Photo by Jason Leung on Unsplash

Suppose I’m to hire a Visual/UX or other designers in 2023. In that case, I’ll be looking meticulously for a skill most people don’t even associate with the majority of design related careers — writing. I should clarify that by “writing,” I mean the entire skill subset of verbal and written communication, which naturally takes shape after acquiring the primary skill. But let’s stick with “writing” for the sake of simplicity.

It’s a shame that Chat GPT is already better in writing than 95% of the people that take pride in their skills.

After almost 20 years in the game, it’s fair to say I’ve seen it all. Or, as Metallica puts it eloquently in their famous punk song cover — “I’ve been here, I’ve been there, I’ve been every-f*cking-where.” I’ve read and written tens of thousands of emails. I’ve attended months of video calls. I’ve given and heard tons of presentations. And, unfortunately, I own a collection of hundreds of rejected ideas. My effectiveness could have been better if I had known the importance of writing in my early career days.

I wish someone had enlightened me to this simple truth 20 years ago.

Acquiring writing skills is especially hard for non-native English speakers like me cause I got two languages to cover. And that’s not even my sole or main goal in life. Nevertheless, it’s motivating to hear a foreigner speak better English than most natives. Remembering this helps me a lot when I’m low on self-confidence. Obviously it is possible!

What does good writing mean anyway? Well-structured, logical, practical, short, beautiful, and natural. Your thoughts are convincing, easy to read, understandable, and evoke strong emotion. It makes people highlight them in Medium. Or print them on t-shirts.

I’ve seen the opposite case, too — designers with impeccable writing skills but lacking the primary set. Creative thinking, Design History, Aesthetics, Critical Thinking, Lifelong learning, Entrepreneurship, and Experimentation — this foundation, combined with writing, will set you apart from your colleagues. I’ve heard people saying that a design career is a piece of cake, and I don’t blame them, it’s just how it looks from aside. Sorry to disappoint you, guys; in reality it’s nothing like an easily digestible Netflix show.

“U fo’ real bruv? I just wanna push them pixels, you know.” Well, yes, keep pushing, but let me explain why good writing will make you an even better, more effective, and happier pusher.

Let’s delve into the cases where writing skills will be immensely helpful.

  • We are merchants. We sell our work either to clients or to our teams. And our designs aren’t good at selling themselves. In fact, the simpler the design proposal, the more argumentation it usually needs, so the people on the other side don’t think you’re trying to sell them compressed air. Writing is that critical bridge between your design work and clients.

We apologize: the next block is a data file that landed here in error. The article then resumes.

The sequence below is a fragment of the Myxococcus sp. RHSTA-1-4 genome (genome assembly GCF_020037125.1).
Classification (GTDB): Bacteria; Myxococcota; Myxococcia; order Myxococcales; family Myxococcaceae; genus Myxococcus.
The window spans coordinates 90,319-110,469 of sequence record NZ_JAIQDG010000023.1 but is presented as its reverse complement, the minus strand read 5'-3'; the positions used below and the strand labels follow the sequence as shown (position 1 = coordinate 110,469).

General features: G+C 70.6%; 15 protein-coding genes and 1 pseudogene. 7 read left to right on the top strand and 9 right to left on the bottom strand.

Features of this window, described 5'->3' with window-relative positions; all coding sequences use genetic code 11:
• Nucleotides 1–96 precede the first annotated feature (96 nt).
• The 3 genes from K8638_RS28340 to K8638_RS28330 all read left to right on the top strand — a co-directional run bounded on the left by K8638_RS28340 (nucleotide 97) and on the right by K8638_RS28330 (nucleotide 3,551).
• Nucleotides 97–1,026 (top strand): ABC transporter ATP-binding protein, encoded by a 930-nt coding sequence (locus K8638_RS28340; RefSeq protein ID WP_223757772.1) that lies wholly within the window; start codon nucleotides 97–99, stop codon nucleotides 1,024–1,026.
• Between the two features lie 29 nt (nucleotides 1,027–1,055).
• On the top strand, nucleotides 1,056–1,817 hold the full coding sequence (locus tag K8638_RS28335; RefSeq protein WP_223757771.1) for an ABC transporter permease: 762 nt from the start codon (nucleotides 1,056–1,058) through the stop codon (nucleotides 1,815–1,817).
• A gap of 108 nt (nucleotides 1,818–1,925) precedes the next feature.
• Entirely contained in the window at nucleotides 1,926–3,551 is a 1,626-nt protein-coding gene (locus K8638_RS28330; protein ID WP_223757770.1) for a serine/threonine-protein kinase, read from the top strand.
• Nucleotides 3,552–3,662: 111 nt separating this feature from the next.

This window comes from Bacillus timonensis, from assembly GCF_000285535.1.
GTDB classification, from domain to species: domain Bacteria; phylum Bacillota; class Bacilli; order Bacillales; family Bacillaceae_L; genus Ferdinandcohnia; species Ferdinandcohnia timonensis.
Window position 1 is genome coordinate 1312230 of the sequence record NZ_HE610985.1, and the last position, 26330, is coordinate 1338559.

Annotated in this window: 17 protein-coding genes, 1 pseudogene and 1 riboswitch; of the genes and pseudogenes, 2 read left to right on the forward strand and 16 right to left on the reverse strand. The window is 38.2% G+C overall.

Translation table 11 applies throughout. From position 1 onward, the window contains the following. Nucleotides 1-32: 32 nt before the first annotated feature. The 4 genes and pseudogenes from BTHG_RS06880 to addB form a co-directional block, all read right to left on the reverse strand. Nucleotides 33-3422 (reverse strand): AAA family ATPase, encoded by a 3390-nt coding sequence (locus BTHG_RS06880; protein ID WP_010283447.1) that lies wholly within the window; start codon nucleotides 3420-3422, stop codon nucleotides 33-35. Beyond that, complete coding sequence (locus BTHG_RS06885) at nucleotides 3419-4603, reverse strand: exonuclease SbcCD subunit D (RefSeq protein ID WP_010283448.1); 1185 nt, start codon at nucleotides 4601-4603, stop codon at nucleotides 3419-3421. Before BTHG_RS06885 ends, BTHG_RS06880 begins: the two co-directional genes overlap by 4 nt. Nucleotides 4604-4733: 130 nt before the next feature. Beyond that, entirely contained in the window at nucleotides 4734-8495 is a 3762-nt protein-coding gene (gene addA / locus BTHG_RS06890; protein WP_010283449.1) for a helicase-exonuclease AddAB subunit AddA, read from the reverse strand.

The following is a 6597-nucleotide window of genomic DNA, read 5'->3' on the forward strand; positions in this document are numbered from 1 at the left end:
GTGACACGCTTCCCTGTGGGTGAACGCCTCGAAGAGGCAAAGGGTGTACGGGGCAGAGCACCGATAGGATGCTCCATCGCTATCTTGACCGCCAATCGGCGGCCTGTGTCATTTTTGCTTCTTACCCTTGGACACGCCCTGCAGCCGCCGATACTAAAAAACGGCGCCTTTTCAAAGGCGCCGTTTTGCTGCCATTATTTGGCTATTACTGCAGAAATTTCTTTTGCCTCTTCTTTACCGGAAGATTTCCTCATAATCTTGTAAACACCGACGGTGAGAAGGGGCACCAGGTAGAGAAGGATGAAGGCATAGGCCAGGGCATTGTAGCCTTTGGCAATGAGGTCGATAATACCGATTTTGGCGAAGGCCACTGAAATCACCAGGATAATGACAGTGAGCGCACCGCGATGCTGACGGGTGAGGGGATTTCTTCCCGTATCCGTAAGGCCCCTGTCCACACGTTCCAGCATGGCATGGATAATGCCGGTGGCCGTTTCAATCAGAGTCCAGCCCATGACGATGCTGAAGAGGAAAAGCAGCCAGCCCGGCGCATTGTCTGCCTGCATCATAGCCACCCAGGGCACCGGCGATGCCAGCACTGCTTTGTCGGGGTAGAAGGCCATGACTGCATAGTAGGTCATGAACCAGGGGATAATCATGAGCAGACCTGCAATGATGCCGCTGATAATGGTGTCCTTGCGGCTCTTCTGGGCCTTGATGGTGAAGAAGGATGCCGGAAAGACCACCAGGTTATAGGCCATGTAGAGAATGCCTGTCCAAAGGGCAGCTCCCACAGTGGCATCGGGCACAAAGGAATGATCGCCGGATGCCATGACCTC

• Have you ever dealt with case studies for your portfolio in pursuit of getting the attention of your next employer? Basically, case studies are like short stories, well-told, containing just the essence of a sometimes long and tiresome experience.
  • Remote work. We’re privileged to be able to work remotely. It’s the realm where writing skills will directly impact your performance and happiness. After doing it for more than 6 years now, I consider myself a veteran.
  • Have you ever wondered why these Zoom calls are so long, exhausting, and ineffective? Why are these email threads sometimes longer than books? The ability to synthesize your thoughts and present them effectively and concisely will make you love Zoom and email again.
  • If there’s one genuinely universal skill that’s always useful, it is writing. You’ll be negotiating for all kinds of weird stuff throughout your life, so you’ll need it around the clock. To lower the rent, to get a better price for your old car, to go for higher salary, I can overdose with examples.
  • Is your salary getting tighter? Consider an additional income stream that could support you and your family. Start a blog, write articles and ebooks, and share your knowledge with the rest of the world.
  • One of the essential missions of each generation is to enrich and pass on valuable information to their heirs. That knowledge transfer happens mainly through writing. Be one of these people.
  • We all grow in our careers. You’ll lead an entire team or even your own company one day. And good leadership is all about the quality and effectiveness of communication.
  • Capture your life in stories: the good and the bad. One day your kids will thank you for that.

Now let’s look at some practical ways for improvement. Below is my personal strategy, that’s been absolutely efficient so far. Of course, you could still upgrade or personalize it for a better fit.